He led us to the market a few blocks from his home, and when we arrived the vendors greeted him like an old friend. He high-fived and fist bumped and showed us fresh fish brought from the docks that morning. His vendor friends joked with me in Spanish while I was between bites of fruits that I’d never seen before but tasted better than candy.

Back in his apartment, we washed our hands and began to prepare the ceviche. He watched me carefully slicing the mahi-mahi and, when Kira stepped out of the room, he gave me a knowing look. “You cook most of the meals at home,” he said. It was a statement, not a question. When I nodded he winked. “My wife only cooks on my birthday,” he said. But I knew he wouldn’t have it any other way. He was clearly a man who found joy in details and quality, in hosting and preparing meals for his family and friends. In other words, he was a lot like me.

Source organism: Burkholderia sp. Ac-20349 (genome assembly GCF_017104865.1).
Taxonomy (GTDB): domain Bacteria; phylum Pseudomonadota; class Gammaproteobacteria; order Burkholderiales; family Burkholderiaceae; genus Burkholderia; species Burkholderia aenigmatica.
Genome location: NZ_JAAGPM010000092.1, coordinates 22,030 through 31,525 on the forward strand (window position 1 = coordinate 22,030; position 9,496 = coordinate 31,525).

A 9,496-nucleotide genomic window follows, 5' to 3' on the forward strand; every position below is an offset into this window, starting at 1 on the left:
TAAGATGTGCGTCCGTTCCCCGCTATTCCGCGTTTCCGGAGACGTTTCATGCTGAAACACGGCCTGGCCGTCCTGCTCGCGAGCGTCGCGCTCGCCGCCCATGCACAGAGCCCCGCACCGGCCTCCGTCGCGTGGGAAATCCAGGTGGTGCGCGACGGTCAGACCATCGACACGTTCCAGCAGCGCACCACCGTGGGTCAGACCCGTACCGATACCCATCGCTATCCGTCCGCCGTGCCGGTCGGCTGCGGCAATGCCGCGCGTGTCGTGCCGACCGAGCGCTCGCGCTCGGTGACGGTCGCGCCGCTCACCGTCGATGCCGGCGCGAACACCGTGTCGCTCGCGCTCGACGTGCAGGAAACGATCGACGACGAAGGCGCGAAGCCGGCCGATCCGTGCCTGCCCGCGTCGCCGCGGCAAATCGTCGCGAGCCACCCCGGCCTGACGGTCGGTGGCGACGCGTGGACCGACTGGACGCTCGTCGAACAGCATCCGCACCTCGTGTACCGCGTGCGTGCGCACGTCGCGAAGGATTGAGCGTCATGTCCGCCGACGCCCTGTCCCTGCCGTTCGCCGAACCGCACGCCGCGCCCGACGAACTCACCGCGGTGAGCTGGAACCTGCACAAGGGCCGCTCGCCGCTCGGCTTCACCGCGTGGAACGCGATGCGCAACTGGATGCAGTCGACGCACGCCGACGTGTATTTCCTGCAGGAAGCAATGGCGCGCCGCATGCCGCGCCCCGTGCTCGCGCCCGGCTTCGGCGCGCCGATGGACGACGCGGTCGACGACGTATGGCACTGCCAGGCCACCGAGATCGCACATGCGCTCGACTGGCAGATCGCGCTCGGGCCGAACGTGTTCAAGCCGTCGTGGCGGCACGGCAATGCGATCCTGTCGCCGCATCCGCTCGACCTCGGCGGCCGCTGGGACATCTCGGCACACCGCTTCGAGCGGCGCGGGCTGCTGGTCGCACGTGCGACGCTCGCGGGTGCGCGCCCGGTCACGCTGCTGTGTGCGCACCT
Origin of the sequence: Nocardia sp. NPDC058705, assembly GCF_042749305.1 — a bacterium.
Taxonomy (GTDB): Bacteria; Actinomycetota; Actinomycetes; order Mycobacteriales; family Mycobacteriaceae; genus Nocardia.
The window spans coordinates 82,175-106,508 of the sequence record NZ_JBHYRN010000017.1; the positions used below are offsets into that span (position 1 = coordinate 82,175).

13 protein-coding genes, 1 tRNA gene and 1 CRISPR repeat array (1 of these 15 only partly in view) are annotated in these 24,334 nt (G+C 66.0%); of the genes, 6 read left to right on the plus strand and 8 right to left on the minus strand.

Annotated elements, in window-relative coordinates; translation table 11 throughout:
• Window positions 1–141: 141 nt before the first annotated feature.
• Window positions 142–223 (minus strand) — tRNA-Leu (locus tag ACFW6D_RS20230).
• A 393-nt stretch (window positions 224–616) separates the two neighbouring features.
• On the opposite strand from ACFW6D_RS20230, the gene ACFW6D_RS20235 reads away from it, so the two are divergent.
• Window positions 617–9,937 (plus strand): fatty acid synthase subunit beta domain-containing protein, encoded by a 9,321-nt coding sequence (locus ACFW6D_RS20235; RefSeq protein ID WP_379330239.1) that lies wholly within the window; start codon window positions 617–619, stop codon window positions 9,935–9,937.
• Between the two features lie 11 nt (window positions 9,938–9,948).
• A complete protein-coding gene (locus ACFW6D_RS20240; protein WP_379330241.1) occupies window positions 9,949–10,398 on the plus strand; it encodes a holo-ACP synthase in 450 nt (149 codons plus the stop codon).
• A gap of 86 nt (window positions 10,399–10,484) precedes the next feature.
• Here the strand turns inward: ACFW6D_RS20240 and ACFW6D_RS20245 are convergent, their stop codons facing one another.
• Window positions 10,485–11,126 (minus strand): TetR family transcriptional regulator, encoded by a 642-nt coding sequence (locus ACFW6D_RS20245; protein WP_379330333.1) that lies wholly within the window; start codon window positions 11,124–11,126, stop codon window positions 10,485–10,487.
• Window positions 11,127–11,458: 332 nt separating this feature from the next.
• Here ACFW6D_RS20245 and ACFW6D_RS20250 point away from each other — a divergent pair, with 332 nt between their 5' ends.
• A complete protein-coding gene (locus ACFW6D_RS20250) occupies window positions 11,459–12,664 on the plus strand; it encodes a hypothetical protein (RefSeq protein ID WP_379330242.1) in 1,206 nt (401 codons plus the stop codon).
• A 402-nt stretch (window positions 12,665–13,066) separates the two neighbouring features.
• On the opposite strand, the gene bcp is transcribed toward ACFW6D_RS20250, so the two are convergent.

By the time we finished eating the ceviche and sipping our pisco sours, we were three and a half hours into a two and a half hour cooking class. Don Miguel checked the clock on his wall and asked if we were in a rush to leave, if we had anything else planned for the afternoon. Luckily our schedule was free.

He led us upstairs to a soundproof studio. His son uses the studio to produce music, but this afternoon Don Miguel broke out traditional instruments used by Afro-Peruvians centuries ago. We drummed on the box-like instruments and laughed at my complete inability to maintain any sort of beat. When we left Don Miguel’s apartment about forty-five minutes later, not only had I learned a lot about Peruvian cuisine, music, and history, I also felt like I’d made a friend. And I was incredibly grateful that Kira and I had chosen to keep our afternoon plans wide open.